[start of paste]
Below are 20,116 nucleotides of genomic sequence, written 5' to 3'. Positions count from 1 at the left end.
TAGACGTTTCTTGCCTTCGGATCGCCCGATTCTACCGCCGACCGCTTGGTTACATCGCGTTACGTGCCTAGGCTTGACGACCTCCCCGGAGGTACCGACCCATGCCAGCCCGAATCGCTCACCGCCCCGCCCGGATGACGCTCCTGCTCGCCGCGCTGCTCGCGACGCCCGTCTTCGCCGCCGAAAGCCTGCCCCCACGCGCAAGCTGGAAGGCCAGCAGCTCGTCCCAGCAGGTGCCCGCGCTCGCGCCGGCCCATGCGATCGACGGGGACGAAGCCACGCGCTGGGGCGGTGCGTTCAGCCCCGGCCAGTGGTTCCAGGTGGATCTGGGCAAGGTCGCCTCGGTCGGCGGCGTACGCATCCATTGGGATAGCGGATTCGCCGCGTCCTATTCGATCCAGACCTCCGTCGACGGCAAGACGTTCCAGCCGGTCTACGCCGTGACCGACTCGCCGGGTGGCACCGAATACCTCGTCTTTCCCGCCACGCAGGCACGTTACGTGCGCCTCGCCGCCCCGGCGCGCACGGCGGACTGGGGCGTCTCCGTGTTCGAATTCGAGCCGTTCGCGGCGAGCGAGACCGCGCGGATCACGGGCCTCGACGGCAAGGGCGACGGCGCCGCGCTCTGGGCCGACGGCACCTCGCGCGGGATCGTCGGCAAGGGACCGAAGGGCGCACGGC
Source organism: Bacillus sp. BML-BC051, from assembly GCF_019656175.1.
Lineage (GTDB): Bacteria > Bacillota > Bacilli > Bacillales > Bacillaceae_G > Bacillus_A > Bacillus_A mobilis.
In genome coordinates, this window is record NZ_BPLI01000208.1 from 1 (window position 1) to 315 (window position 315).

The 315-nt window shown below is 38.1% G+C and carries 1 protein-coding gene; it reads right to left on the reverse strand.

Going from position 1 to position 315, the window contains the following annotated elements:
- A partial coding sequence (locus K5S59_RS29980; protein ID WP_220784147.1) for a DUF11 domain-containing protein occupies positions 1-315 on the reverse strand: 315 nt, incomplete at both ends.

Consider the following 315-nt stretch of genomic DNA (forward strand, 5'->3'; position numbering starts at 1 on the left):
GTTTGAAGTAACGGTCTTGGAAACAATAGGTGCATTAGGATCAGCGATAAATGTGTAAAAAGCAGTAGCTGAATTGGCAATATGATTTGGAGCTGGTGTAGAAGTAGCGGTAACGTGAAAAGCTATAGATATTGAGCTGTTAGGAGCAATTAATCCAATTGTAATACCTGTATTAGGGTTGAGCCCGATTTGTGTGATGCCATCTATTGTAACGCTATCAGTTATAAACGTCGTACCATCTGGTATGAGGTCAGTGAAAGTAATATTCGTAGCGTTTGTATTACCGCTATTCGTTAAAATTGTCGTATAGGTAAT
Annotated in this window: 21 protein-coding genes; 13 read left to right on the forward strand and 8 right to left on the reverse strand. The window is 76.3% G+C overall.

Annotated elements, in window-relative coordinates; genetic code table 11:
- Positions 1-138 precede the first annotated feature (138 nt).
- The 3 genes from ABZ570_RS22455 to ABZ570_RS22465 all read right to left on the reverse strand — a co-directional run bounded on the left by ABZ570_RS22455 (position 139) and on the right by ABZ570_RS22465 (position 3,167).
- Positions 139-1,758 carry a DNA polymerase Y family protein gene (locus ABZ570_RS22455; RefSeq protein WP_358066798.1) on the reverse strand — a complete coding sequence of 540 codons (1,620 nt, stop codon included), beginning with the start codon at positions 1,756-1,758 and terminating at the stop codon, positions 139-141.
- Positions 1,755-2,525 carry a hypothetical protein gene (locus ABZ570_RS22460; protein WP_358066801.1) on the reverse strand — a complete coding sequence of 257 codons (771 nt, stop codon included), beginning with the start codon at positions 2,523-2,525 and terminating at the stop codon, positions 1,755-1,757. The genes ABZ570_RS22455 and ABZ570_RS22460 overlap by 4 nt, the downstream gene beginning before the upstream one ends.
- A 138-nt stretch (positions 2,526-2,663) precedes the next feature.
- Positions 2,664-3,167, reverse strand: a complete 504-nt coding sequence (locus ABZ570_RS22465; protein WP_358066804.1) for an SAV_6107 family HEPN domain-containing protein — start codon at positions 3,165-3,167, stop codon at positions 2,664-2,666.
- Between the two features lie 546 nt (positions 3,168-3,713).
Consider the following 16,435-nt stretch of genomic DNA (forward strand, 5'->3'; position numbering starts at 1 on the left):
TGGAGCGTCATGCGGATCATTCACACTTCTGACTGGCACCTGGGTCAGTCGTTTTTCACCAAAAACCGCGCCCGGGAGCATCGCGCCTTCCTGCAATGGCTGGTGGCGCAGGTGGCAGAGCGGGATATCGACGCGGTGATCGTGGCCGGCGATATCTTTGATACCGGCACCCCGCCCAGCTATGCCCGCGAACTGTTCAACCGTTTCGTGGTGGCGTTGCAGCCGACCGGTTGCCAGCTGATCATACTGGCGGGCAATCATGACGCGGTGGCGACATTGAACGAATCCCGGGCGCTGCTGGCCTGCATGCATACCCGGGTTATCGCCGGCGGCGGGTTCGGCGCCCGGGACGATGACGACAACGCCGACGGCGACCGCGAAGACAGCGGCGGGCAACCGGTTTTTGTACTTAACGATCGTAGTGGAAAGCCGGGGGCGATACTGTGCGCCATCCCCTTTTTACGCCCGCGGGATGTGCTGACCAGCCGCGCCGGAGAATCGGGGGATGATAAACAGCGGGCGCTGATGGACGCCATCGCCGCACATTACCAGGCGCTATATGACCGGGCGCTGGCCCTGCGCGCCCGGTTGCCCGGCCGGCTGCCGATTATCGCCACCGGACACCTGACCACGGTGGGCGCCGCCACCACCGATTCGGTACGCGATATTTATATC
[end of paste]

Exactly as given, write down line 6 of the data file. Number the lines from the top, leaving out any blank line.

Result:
The 315-nt window shown below is 38.1% G+C and carries 1 protein-coding gene; it reads right to left on the reverse strand.